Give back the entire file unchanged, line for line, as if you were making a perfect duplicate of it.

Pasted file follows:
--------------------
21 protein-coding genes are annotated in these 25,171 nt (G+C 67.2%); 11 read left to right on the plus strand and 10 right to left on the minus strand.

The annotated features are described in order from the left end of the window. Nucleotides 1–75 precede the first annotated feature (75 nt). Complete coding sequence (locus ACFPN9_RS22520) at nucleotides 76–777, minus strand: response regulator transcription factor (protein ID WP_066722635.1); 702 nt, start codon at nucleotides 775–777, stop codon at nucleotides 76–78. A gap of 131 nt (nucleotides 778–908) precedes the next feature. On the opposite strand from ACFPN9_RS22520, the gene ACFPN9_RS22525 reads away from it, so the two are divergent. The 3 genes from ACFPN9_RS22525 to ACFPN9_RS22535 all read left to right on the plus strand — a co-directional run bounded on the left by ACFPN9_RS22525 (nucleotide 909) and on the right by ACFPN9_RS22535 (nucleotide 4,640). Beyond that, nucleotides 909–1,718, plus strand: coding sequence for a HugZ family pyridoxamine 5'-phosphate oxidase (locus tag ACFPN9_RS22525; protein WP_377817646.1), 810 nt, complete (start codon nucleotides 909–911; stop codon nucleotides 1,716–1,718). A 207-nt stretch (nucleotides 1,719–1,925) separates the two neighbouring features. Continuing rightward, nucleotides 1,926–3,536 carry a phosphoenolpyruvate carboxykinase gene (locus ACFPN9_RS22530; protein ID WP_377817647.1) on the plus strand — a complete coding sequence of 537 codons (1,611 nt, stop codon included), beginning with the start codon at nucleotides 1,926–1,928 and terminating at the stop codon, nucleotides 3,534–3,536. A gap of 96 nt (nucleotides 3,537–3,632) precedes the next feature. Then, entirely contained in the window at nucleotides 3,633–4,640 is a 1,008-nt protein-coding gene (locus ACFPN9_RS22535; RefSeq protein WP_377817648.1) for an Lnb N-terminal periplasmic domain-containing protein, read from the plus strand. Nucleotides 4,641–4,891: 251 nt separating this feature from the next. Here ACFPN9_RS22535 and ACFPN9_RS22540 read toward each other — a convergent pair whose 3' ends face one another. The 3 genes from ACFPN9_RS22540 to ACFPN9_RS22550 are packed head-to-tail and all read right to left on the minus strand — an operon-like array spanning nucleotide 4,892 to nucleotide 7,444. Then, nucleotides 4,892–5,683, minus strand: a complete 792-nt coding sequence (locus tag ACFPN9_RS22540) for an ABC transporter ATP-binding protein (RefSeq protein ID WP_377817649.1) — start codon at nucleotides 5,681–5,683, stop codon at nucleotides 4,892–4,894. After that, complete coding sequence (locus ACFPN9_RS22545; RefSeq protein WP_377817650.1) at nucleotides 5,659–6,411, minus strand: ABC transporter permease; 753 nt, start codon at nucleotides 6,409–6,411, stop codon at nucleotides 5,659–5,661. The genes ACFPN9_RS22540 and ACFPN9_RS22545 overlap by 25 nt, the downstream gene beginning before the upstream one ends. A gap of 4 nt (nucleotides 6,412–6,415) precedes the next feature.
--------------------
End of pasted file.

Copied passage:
21 protein-coding genes are annotated in these 25,171 nt (G+C 67.2%); 11 read left to right on the plus strand and 10 right to left on the minus strand.

The annotated features are described in order from the left end of the window. Nucleotides 1–75 precede the first annotated feature (75 nt). Complete coding sequence (locus ACFPN9_RS22520) at nucleotides 76–777, minus strand: response regulator transcription factor (protein ID WP_066722635.1); 702 nt, start codon at nucleotides 775–777, stop codon at nucleotides 76–78. A gap of 131 nt (nucleotides 778–908) precedes the next feature. On the opposite strand from ACFPN9_RS22520, the gene ACFPN9_RS22525 reads away from it, so the two are divergent. The 3 genes from ACFPN9_RS22525 to ACFPN9_RS22535 all read left to right on the plus strand — a co-directional run bounded on the left by ACFPN9_RS22525 (nucleotide 909) and on the right by ACFPN9_RS22535 (nucleotide 4,640). Beyond that, nucleotides 909–1,718, plus strand: coding sequence for a HugZ family pyridoxamine 5'-phosphate oxidase (locus tag ACFPN9_RS22525; protein WP_377817646.1), 810 nt, complete (start codon nucleotides 909–911; stop codon nucleotides 1,716–1,718). A 207-nt stretch (nucleotides 1,719–1,925) separates the two neighbouring features. Continuing rightward, nucleotides 1,926–3,536 carry a phosphoenolpyruvate carboxykinase gene (locus ACFPN9_RS22530; protein ID WP_377817647.1) on the plus strand — a complete coding sequence of 537 codons (1,611 nt, stop codon included), beginning with the start codon at nucleotides 1,926–1,928 and terminating at the stop codon, nucleotides 3,534–3,536. A gap of 96 nt (nucleotides 3,537–3,632) precedes the next feature. Then, entirely contained in the window at nucleotides 3,633–4,640 is a 1,008-nt protein-coding gene (locus ACFPN9_RS22535; RefSeq protein WP_377817648.1) for an Lnb N-terminal periplasmic domain-containing protein, read from the plus strand. Nucleotides 4,641–4,891: 251 nt separating this feature from the next. Here ACFPN9_RS22535 and ACFPN9_RS22540 read toward each other — a convergent pair whose 3' ends face one another. The 3 genes from ACFPN9_RS22540 to ACFPN9_RS22550 are packed head-to-tail and all read right to left on the minus strand — an operon-like array spanning nucleotide 4,892 to nucleotide 7,444. Then, nucleotides 4,892–5,683, minus strand: a complete 792-nt coding sequence (locus tag ACFPN9_RS22540) for an ABC transporter ATP-binding protein (RefSeq protein ID WP_377817649.1) — start codon at nucleotides 5,681–5,683, stop codon at nucleotides 4,892–4,894. After that, complete coding sequence (locus ACFPN9_RS22545; RefSeq protein WP_377817650.1) at nucleotides 5,659–6,411, minus strand: ABC transporter permease; 753 nt, start codon at nucleotides 6,409–6,411, stop codon at nucleotides 5,659–5,661. The genes ACFPN9_RS22540 and ACFPN9_RS22545 overlap by 25 nt, the downstream gene beginning before the upstream one ends. A gap of 4 nt (nucleotides 6,412–6,415) precedes the next feature.